Notes from a political debate: Kirk, Giannoulias and Jaws

31 Oct

By Christine Hurley and Courtney Sturgeon

Mark Kirk and Alexi Giannoulias answer questions from Phil Ponce during the Oct. 28 debate in Chicago. (Photo by Courtney Sturgeon)

Political debates. Love ’em or leave ’em, they can be equal parts information and entertainment.

Last week’s third and final U.S. Senate debate between Mark Kirk and Alexi Giannoulias, sponsored by the City Club of Chicago, scored in both categories. And, if you had total access, there was a lot more that didn’t meet the public eye.

Here some random notes, observations from two who did have access:

• On the way to the forum, you could run into Jaws. Yes, the shark from the 1975 film Jaws made an appearance outside the WTTW studios. The Illinois’ GOP has been sending a man dressed as a shark to follow Giannoulias. “Alexi it’s Jaws, we miss you in Miami,” read the shark’s sign. Music from the shark’s radio was blasting when WTTW security asked him to leave the premises. The shark was a reference to alleged mobster Michael “Jaws” Giorango, loaned millions by Giannoulias’s Broadway Bank.

• City Club members and guests were ushered to the basement of WTTW studios. As everyone walked in, each was asked if he or she was a supporter of either candidate—special seating was reserved for them in the front rows.

• Phil Ponce moderated the event. When he took his seat for a lighting check, he coifed his hair. The station’s Elizabeth Bracket came onto set. She wanted to clarify that the candidate forum was not a debate, but more of a conversation.

• There were about 65 people in the audience, including Ald. Margaret Laurino of the 39th Ward.

• Kirk was the first candidate on the set. He came out with a smile and gave Ponce a handshake. Giannoulias emerged with a scowl and seemed to carry a lot of tension, biting his lower lip while Ponce and Kirk were talking.

• The press was allowed in the studio after make-up touches had been done and lighting checks were completed. Giannoulias brightened.

• Ponce began strong and attempted to keep the candidates on topic. Pivot points were used by both candidates to avoid answering questions directly. Giannoulias first used this technique when asked about his knowledge of criminal involvement with his family’s Broadway Bank.

• As the forum continued, it became clear that Ponce was losing control. Giannoulias was noticeably agitated by Kirk, and having difficulty allowing Kirk to finish a statement. He interrupted Kirk multiple times; Kirk asked Ponce for assistance. “You want to moderate this Phil,” he said. “I don’t want to smother two intelligent people,” was Ponce’s response.

• Giannoulias made several statements about how his campaign is going positive for the campaign’s duration. The final time he said it, members of the audience laughed.

• The forum ended with Ponce asking the candidates why they think voters do not trust them. He was unable to finish his question before the producer yelled clear. Giannoulias commented that this was a good way to end. Both candidates and audience members laughed.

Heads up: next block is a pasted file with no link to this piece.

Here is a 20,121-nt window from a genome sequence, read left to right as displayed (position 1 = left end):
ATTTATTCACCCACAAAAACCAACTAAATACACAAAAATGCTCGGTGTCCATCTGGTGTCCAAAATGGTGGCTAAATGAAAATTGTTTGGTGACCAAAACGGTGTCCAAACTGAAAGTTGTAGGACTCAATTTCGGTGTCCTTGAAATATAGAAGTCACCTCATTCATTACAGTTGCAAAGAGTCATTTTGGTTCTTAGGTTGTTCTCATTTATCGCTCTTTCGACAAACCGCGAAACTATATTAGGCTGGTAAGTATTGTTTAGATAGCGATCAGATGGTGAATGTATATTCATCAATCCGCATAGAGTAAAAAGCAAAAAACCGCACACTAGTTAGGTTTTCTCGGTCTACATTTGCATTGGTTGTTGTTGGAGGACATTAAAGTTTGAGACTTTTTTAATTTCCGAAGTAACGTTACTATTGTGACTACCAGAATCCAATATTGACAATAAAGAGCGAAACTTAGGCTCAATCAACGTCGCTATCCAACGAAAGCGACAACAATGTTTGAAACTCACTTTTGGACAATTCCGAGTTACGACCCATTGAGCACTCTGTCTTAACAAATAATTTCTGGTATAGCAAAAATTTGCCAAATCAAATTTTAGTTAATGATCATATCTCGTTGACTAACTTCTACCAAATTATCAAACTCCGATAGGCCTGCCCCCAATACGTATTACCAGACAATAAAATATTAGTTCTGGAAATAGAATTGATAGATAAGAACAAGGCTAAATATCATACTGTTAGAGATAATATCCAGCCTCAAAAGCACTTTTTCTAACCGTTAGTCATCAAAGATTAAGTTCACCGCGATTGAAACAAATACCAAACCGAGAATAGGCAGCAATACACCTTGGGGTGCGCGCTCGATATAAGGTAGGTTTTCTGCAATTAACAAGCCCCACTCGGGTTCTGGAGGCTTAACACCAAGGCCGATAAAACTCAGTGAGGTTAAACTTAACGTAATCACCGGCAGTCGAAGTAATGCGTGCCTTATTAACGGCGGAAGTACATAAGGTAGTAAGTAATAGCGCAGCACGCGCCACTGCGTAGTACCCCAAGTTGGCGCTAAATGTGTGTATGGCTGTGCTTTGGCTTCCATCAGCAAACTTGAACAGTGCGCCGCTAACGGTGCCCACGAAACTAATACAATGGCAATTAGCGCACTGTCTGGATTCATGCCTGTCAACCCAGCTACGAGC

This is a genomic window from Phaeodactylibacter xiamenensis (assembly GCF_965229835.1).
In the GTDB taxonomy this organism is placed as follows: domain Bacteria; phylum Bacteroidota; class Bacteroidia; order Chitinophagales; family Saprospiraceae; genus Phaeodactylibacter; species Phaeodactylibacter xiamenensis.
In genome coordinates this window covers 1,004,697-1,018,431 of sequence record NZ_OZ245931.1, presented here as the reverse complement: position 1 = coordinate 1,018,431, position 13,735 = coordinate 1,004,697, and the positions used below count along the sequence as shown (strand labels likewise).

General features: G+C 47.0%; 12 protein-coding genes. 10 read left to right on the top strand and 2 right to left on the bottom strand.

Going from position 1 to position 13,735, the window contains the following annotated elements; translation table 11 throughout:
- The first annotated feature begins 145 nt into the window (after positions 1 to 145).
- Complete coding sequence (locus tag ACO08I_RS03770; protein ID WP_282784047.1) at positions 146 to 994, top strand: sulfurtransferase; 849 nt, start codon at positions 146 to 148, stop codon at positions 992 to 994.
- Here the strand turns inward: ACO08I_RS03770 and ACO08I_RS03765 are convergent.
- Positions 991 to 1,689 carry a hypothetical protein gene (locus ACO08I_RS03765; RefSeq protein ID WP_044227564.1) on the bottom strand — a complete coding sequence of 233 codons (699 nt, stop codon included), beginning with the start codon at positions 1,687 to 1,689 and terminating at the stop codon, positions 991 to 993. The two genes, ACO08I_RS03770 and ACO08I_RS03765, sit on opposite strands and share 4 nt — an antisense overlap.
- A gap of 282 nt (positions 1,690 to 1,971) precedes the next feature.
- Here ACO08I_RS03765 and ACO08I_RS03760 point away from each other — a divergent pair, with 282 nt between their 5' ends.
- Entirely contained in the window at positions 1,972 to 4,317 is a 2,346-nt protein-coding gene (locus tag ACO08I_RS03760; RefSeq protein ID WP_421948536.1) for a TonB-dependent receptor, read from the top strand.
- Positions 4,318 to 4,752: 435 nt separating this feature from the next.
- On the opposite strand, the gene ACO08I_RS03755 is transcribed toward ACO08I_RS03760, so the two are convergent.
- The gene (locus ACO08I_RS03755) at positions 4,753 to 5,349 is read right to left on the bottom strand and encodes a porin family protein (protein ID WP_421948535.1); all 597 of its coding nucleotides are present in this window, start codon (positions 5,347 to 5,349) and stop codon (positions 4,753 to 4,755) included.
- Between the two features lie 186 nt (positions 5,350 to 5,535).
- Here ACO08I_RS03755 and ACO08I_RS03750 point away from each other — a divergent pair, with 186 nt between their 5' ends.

• Away from the blinding lights of Chicago Tonight’s stage, more than a dozen anxious reporters in a dimly lit corridor were eager to speak with the candidates.

• Kirk quickly left the studio and hurried to the press room; Giannoulias took his time leaving, shaking hands and giving hugs to people.

• Some City Club members and their guests stood on a set of stairs behind the camera crews using smartphones and digital cameras to take pictures of the scene.

Mark Kirk fields questions from reporters after the Oct. 28 debate at WTTW studios in Chicago. (Photo by Courtney Sturgeon)

 

 

 

 

 

 

 

 

 

 

 

 

 

 

 

 

 

 

• Unlike the structured flow of Ponce, questions flew through the air and more strike out anytime Kirk took a breath to continue. Kirk was very friendly with the reporters and insisted on answering a few more questions even after his campaign manager said he was finished. He dodged answering about being shot at during his time in the military.

• Members of the media became restless waiting for Giannoulias to come out after Kirk left. “He’s gone, you can bring him in now,” shouted one journalist.

• As if making sure the two contenders didn’t dare cross paths after a battle in the ring, Giannoulias approached from a different entrance with his entourage. He stayed focused on his talking points, and some reporters began to sigh.

• Standing before a backdrop of the city skyline and WTTW logo, Giannoulias was faced with bright lights and noisy shutters. Opening with a joke, Giannoulias said, “okay now, I’m only answering one question.” Light chuckles break the silence before a barrage of requests for comment.

• Giannoulias was on the defensive with questions from reporters looking for answers to the questions they felt he sidestepped during the debate. One reporter squeezes in a final question: “Do you feel you addressed the issue about your bank?” Giannoulias ends his last question with a simple one word answer, “yes.”

• A campaign manager ended the Q&A, and ushered Giannoulias out. It was clear he had become annoyed with the questioning.

Alexi Giannoulias fields follow-up questions from reporters after the Oct. 28 debate in Chicago. (Photo by Courtney Sturgeon)

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